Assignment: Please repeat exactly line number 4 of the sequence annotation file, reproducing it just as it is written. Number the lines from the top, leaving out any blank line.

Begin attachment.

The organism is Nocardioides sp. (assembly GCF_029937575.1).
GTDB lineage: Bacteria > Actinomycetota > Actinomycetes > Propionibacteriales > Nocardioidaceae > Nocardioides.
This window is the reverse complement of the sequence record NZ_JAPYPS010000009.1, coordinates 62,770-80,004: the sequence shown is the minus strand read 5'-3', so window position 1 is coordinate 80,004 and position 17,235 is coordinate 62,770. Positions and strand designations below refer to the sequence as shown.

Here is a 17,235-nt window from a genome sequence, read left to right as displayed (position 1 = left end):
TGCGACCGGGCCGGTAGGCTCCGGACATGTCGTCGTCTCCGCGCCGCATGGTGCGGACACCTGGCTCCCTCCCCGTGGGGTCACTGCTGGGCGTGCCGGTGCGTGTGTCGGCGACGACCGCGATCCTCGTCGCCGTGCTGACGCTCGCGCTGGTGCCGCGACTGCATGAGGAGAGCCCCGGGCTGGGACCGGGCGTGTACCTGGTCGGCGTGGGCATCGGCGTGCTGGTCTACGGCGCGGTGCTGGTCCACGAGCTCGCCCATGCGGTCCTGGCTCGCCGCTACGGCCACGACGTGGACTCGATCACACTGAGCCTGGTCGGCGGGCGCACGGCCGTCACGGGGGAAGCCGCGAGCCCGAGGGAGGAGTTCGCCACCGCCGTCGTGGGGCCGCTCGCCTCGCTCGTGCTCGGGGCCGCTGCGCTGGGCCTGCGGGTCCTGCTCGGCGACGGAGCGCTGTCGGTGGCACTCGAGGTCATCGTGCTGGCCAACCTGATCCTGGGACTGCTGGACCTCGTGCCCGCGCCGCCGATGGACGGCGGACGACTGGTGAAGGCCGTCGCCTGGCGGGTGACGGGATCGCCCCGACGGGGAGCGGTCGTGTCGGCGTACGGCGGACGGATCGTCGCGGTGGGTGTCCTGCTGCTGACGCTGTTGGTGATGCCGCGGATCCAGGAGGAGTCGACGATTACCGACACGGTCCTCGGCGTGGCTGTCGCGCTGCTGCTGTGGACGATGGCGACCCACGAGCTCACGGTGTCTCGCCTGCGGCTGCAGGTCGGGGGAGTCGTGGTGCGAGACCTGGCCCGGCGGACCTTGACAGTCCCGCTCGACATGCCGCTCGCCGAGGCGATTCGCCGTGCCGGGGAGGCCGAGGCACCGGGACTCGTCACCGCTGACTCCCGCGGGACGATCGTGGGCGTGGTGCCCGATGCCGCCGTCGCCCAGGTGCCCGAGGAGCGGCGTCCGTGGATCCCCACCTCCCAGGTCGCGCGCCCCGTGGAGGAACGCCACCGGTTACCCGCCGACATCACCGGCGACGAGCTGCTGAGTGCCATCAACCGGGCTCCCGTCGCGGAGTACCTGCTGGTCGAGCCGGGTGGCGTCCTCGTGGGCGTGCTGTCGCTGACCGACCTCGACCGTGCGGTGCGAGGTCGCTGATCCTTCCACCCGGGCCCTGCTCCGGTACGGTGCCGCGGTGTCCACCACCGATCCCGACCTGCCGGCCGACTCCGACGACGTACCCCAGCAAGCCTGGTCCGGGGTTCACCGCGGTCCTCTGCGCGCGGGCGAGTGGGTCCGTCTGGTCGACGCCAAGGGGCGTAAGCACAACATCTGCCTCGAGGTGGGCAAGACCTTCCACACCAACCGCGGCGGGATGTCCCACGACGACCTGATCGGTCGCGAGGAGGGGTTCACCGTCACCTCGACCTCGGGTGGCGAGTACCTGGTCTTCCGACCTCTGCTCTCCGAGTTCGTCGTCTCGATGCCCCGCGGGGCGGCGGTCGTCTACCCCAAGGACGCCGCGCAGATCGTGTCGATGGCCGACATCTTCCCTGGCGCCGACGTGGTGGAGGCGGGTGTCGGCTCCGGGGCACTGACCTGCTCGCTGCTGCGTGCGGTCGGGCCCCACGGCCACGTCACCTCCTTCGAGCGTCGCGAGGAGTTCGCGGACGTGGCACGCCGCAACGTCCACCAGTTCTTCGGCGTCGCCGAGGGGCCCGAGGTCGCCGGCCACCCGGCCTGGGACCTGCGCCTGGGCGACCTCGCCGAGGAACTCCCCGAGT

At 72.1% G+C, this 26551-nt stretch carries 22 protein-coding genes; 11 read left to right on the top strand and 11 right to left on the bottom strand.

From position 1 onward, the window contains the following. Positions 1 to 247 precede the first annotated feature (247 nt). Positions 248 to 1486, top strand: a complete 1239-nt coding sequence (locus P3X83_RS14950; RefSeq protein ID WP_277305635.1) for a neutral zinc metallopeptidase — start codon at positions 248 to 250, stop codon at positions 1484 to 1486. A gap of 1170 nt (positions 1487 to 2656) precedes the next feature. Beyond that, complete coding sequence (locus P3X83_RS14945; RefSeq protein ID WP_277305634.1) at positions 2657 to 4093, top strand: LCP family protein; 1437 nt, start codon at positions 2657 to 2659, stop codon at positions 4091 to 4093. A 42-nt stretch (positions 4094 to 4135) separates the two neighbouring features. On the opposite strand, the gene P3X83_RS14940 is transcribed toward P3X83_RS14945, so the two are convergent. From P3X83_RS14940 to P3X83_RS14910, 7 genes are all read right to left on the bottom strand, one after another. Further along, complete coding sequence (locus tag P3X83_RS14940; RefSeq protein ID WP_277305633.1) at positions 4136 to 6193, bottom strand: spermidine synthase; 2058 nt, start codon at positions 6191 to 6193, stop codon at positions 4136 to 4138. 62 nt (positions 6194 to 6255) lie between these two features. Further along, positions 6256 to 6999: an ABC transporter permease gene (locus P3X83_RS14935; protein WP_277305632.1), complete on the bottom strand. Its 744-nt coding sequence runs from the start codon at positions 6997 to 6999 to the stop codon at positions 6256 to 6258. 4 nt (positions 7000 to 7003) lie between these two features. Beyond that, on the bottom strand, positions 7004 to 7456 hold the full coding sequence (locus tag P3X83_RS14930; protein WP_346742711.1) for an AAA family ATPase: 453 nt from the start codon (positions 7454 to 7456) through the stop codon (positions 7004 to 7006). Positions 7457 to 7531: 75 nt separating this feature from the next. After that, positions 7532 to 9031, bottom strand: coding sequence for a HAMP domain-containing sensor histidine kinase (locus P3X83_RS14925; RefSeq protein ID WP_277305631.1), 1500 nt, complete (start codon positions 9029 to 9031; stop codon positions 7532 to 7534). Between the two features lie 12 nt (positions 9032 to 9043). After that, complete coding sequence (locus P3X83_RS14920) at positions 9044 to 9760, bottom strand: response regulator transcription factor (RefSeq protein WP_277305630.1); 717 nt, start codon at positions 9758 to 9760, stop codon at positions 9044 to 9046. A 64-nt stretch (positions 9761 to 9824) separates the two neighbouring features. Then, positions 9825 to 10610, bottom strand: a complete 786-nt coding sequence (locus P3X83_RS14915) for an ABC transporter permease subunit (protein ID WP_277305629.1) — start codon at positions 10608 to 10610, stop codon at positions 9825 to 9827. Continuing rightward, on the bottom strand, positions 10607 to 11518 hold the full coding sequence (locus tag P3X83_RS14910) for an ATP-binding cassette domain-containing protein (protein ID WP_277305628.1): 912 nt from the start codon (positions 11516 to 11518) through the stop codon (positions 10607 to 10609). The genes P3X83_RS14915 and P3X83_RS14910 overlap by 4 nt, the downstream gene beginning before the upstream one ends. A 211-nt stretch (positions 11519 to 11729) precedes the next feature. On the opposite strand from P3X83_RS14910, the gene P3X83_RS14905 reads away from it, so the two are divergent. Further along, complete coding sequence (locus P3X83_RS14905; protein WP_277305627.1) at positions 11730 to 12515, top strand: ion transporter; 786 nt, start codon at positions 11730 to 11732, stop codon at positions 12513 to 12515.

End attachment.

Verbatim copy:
Here is a 17,235-nt window from a genome sequence, read left to right as displayed (position 1 = left end):